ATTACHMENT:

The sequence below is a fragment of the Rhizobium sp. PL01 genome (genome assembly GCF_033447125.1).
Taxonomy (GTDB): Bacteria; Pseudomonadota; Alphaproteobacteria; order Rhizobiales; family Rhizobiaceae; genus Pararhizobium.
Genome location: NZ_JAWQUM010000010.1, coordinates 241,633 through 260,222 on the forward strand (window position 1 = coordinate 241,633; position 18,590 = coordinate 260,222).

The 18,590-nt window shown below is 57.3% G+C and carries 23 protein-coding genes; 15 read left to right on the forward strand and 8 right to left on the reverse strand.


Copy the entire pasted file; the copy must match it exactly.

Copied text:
The sequence below is a fragment of the Rhizobium sp. PL01 genome (genome assembly GCF_033447125.1).
Taxonomy (GTDB): Bacteria; Pseudomonadota; Alphaproteobacteria; order Rhizobiales; family Rhizobiaceae; genus Pararhizobium.
Genome location: NZ_JAWQUM010000010.1, coordinates 241,633 through 260,222 on the forward strand (window position 1 = coordinate 241,633; position 18,590 = coordinate 260,222).

The 18,590-nt window shown below is 57.3% G+C and carries 23 protein-coding genes; 15 read left to right on the forward strand and 8 right to left on the reverse strand.